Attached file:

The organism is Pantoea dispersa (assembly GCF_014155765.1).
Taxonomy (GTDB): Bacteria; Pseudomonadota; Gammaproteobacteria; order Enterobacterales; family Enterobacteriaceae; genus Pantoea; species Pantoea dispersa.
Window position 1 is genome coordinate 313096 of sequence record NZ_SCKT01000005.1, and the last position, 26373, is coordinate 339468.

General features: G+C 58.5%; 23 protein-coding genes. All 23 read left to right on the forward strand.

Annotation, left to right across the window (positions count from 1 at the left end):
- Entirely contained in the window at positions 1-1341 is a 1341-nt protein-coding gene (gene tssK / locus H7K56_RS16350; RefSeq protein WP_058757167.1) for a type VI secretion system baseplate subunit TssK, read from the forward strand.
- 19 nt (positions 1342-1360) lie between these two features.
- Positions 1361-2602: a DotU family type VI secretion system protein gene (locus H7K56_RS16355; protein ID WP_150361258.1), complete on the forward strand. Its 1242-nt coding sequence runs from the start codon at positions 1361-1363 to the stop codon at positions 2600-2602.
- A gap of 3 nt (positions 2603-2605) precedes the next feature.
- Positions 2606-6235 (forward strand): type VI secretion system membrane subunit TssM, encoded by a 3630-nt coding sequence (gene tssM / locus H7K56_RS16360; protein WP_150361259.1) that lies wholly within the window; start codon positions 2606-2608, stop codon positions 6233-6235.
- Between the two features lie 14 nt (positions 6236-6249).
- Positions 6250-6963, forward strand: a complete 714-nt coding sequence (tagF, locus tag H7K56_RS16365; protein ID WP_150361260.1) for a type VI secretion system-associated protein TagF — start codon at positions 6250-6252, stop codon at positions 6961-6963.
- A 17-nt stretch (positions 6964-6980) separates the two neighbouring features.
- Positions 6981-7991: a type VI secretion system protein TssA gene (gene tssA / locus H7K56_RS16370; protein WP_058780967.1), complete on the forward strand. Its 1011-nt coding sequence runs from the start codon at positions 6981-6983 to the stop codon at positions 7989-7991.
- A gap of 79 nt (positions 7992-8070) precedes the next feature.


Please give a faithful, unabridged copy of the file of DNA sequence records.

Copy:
The organism is Pantoea dispersa (assembly GCF_014155765.1).
Taxonomy (GTDB): Bacteria; Pseudomonadota; Gammaproteobacteria; order Enterobacterales; family Enterobacteriaceae; genus Pantoea; species Pantoea dispersa.
Window position 1 is genome coordinate 313096 of sequence record NZ_SCKT01000005.1, and the last position, 26373, is coordinate 339468.

General features: G+C 58.5%; 23 protein-coding genes. All 23 read left to right on the forward strand.

Annotation, left to right across the window (positions count from 1 at the left end):
- Entirely contained in the window at positions 1-1341 is a 1341-nt protein-coding gene (gene tssK / locus H7K56_RS16350; RefSeq protein WP_058757167.1) for a type VI secretion system baseplate subunit TssK, read from the forward strand.
- 19 nt (positions 1342-1360) lie between these two features.
- Positions 1361-2602: a DotU family type VI secretion system protein gene (locus H7K56_RS16355; protein ID WP_150361258.1), complete on the forward strand. Its 1242-nt coding sequence runs from the start codon at positions 1361-1363 to the stop codon at positions 2600-2602.
- A gap of 3 nt (positions 2603-2605) precedes the next feature.
- Positions 2606-6235 (forward strand): type VI secretion system membrane subunit TssM, encoded by a 3630-nt coding sequence (gene tssM / locus H7K56_RS16360; protein WP_150361259.1) that lies wholly within the window; start codon positions 2606-2608, stop codon positions 6233-6235.
- Between the two features lie 14 nt (positions 6236-6249).
- Positions 6250-6963, forward strand: a complete 714-nt coding sequence (tagF, locus tag H7K56_RS16365; protein ID WP_150361260.1) for a type VI secretion system-associated protein TagF — start codon at positions 6250-6252, stop codon at positions 6961-6963.
- A 17-nt stretch (positions 6964-6980) separates the two neighbouring features.
- Positions 6981-7991: a type VI secretion system protein TssA gene (gene tssA / locus H7K56_RS16370; protein WP_058780967.1), complete on the forward strand. Its 1011-nt coding sequence runs from the start codon at positions 6981-6983 to the stop codon at positions 7989-7991.
- A gap of 79 nt (positions 7992-8070) precedes the next feature.